- The rates of the pathological gambling increased significantly between 1989 (0.1%) and 1995 (1.9%; Fisher’s Exact Test p < .05). The rates decreased marginally between 1995 and 2012 (1.4%; χ2 (1) = 0.4, ns). Pathological gambling rates increased significantly between 1989 and 2012, Fisher’s Exact Test p < .05.
- Figure 1 shows these trends over time.
Figure 1 – Percent of participants meeting criteria for SOGS score groups over time.
- The sample size for the 2012 study was relatively small compared to similar random-digit dialing studies. This is particularly problematic for conditions with low base-rates like disordered gambling; in the 2012 study, only 5 people qualified for pathological gambling, and 8 for problem gambling.
- This study relies on self-report data; some participants might misrepresent or lack insight into their gambling problems.
- The response rate for the 2012 study was very low. Only 11% of those invited to participate were included in the analytic dataset.
- Repeated cross-sectional analyses cannot provide the same richness of information related to impact as a longitudinal design. By following the same group of participants over many years, longitudinal designs help eliminate many sources of bias, and can show us how individuals change and react over time.
Despite continued gambling expansion in Iowa since the legalization of casinos during 1990, there is not a linear increase in gambling participation rates; the percent of residents gambling rose significantly from 1989 to 1995 but dropped significantly from 1995 to 2012. The rates of problem and pathological gambling showed the same pattern. Rates rose significantly between 1989 and 1995, but decreased marginally between 1995 and 2012. . Overall, these results are consistent with an adaptation model proposed by Shaffer (2005) and LaPlante & Shaffer (2007), which suggests that gambling participation and problems increases initially with more exposure but peaks and stabilizes at a lower rate over time. However, true longitudinal research is needed to fully support or dispel this hypothesis. By following one large, representative group of people, we can learn how people react over time to expanded gambling and avoid the ambiguity associated with repeated cross-sectional surveys. For example, a longitudinal design is required to see if the same people have disordered gambling over a period time, or if they recover and others develop problems.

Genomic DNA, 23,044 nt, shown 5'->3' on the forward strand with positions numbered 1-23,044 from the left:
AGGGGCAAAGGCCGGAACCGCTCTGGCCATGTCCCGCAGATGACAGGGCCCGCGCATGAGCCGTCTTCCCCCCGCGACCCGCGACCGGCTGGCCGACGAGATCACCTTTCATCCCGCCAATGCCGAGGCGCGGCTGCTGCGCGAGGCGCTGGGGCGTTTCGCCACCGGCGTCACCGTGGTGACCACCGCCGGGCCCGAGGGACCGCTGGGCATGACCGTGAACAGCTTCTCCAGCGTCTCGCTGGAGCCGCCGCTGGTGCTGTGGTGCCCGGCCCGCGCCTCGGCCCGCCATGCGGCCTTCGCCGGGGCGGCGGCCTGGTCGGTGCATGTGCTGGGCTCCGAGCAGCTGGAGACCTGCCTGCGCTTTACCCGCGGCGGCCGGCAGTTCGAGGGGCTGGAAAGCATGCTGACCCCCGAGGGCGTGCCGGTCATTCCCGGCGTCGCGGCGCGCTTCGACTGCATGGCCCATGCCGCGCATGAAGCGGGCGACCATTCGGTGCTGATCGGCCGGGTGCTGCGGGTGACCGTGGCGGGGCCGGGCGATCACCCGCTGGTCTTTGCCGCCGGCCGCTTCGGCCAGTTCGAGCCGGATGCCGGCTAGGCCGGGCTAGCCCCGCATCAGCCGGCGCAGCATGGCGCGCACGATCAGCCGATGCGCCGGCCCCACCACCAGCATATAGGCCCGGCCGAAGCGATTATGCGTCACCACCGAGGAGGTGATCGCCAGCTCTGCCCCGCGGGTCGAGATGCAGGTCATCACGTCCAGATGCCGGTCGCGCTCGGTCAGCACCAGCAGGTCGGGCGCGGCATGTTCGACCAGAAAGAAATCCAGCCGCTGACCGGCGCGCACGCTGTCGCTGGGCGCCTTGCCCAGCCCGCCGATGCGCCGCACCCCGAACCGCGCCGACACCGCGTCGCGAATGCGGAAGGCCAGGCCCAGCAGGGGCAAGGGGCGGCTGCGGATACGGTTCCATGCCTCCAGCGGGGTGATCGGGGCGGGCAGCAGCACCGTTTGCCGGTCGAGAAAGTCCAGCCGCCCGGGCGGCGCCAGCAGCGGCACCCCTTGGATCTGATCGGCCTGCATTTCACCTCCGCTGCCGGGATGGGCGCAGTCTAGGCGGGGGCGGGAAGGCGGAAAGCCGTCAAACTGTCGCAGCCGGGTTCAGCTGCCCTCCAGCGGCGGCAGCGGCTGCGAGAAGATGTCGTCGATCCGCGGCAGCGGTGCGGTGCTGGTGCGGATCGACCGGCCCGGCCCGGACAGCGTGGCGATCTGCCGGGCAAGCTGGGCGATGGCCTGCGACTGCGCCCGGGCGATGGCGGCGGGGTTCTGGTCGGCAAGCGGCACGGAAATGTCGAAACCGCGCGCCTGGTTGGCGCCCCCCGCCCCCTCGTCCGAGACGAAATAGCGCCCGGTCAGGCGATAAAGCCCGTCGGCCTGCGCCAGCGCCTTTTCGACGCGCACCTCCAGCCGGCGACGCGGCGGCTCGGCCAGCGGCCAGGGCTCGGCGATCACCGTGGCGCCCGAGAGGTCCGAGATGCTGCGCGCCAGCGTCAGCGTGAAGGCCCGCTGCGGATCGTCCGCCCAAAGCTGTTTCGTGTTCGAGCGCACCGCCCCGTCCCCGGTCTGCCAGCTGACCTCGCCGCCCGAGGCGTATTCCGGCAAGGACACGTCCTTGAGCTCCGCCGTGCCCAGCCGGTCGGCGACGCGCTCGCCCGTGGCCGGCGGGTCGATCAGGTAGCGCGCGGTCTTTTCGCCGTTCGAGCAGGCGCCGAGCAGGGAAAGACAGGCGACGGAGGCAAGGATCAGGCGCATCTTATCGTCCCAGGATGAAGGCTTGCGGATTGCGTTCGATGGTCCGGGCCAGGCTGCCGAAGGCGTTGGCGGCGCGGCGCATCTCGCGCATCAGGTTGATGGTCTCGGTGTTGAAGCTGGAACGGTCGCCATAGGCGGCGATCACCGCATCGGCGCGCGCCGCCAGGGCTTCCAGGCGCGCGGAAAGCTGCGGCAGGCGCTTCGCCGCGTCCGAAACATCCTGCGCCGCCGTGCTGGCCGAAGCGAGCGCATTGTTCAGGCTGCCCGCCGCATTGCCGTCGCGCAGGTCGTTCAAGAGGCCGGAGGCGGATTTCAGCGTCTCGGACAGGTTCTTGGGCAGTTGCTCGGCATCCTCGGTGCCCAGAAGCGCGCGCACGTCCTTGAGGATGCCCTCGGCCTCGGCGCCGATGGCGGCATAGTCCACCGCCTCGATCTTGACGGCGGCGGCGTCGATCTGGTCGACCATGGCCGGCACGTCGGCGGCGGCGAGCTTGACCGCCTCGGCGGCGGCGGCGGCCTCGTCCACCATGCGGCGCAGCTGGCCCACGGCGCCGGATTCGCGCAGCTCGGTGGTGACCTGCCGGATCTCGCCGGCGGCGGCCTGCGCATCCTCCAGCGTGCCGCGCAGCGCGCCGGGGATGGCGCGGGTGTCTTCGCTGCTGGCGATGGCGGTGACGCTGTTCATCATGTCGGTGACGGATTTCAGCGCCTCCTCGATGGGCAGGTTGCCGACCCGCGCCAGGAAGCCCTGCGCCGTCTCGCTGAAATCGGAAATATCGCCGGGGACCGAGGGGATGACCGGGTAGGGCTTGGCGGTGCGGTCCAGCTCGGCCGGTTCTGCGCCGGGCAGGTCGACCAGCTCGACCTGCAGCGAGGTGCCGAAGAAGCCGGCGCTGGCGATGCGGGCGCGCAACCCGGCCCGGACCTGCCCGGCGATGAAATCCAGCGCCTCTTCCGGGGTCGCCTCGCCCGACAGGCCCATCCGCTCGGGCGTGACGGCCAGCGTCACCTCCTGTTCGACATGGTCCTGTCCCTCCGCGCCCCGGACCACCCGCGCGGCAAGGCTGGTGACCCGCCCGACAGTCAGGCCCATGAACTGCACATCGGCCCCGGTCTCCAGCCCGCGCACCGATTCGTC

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Black, D.W., McCormick, B., Losch, M.E., Shaw, M., Lutz, G., Allen, J. (2012). Prevalence of problem gambling in Iowa: Revisiting Shaffer’s adaptation hypothesis. Annals of Clinical Psychiatry, 24(4), 279-284.
LaPlante, D.A., Shaffer, H.J. (2007). Understanding the influence of gambling opportunities: Expanding exposure models to include adaptation. American Journal of Orthopsychiatry, 77(4), 616-623.
Shaffer, H.J. (2005). From disabling to enabling the public interest: Natural transitions from gambling exposure to adaptation and self-regulation. Addiction, 100, 1227-1230.
 The data collection period for the 2012 study was from 2007-2008.
 A 2011 study in Iowa used the NODS, a different measure of disordered gambling. The results from this study are not directly comparable to the previous studies, which used the SOGS.